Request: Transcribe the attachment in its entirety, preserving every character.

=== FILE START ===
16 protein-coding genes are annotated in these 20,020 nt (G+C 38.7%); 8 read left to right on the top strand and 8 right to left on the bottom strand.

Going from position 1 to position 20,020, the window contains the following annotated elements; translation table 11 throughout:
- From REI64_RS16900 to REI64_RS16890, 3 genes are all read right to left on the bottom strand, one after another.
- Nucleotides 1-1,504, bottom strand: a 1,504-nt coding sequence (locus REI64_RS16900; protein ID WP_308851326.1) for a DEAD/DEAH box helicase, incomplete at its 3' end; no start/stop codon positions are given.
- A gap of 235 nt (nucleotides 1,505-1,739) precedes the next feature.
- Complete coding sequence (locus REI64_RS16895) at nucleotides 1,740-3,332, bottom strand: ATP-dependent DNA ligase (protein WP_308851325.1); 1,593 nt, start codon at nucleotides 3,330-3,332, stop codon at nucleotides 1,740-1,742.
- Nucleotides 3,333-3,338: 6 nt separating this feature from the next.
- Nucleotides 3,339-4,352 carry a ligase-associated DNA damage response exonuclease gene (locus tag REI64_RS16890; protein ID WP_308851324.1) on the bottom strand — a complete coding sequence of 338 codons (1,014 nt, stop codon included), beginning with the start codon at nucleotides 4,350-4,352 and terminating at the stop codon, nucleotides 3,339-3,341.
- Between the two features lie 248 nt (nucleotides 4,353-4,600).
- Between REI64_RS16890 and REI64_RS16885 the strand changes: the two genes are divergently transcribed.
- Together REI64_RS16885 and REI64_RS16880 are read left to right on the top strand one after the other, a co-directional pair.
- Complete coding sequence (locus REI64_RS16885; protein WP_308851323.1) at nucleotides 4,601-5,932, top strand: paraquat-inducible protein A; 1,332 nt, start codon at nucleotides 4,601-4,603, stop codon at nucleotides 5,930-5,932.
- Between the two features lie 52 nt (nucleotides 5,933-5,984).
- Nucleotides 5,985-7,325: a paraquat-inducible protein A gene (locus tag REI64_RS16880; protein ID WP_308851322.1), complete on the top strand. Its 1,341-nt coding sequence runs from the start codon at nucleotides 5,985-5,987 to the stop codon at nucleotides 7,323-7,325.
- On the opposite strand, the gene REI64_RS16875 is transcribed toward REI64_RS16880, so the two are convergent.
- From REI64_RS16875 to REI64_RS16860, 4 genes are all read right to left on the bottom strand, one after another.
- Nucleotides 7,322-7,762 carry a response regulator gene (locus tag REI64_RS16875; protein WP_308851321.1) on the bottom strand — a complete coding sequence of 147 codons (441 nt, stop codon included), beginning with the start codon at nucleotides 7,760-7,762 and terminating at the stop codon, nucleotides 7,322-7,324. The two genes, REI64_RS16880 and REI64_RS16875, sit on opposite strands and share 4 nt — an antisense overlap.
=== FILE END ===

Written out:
16 protein-coding genes are annotated in these 20,020 nt (G+C 38.7%); 8 read left to right on the top strand and 8 right to left on the bottom strand.

Going from position 1 to position 20,020, the window contains the following annotated elements; translation table 11 throughout:
- From REI64_RS16900 to REI64_RS16890, 3 genes are all read right to left on the bottom strand, one after another.
- Nucleotides 1-1,504, bottom strand: a 1,504-nt coding sequence (locus REI64_RS16900; protein ID WP_308851326.1) for a DEAD/DEAH box helicase, incomplete at its 3' end; no start/stop codon positions are given.
- A gap of 235 nt (nucleotides 1,505-1,739) precedes the next feature.
- Complete coding sequence (locus REI64_RS16895) at nucleotides 1,740-3,332, bottom strand: ATP-dependent DNA ligase (protein WP_308851325.1); 1,593 nt, start codon at nucleotides 3,330-3,332, stop codon at nucleotides 1,740-1,742.
- Nucleotides 3,333-3,338: 6 nt separating this feature from the next.
- Nucleotides 3,339-4,352 carry a ligase-associated DNA damage response exonuclease gene (locus tag REI64_RS16890; protein ID WP_308851324.1) on the bottom strand — a complete coding sequence of 338 codons (1,014 nt, stop codon included), beginning with the start codon at nucleotides 4,350-4,352 and terminating at the stop codon, nucleotides 3,339-3,341.
- Between the two features lie 248 nt (nucleotides 4,353-4,600).
- Between REI64_RS16890 and REI64_RS16885 the strand changes: the two genes are divergently transcribed.
- Together REI64_RS16885 and REI64_RS16880 are read left to right on the top strand one after the other, a co-directional pair.
- Complete coding sequence (locus REI64_RS16885; protein WP_308851323.1) at nucleotides 4,601-5,932, top strand: paraquat-inducible protein A; 1,332 nt, start codon at nucleotides 4,601-4,603, stop codon at nucleotides 5,930-5,932.
- Between the two features lie 52 nt (nucleotides 5,933-5,984).
- Nucleotides 5,985-7,325: a paraquat-inducible protein A gene (locus tag REI64_RS16880; protein ID WP_308851322.1), complete on the top strand. Its 1,341-nt coding sequence runs from the start codon at nucleotides 5,985-5,987 to the stop codon at nucleotides 7,323-7,325.
- On the opposite strand, the gene REI64_RS16875 is transcribed toward REI64_RS16880, so the two are convergent.
- From REI64_RS16875 to REI64_RS16860, 4 genes are all read right to left on the bottom strand, one after another.
- Nucleotides 7,322-7,762 carry a response regulator gene (locus tag REI64_RS16875; protein WP_308851321.1) on the bottom strand — a complete coding sequence of 147 codons (441 nt, stop codon included), beginning with the start codon at nucleotides 7,760-7,762 and terminating at the stop codon, nucleotides 7,322-7,324. The two genes, REI64_RS16880 and REI64_RS16875, sit on opposite strands and share 4 nt — an antisense overlap.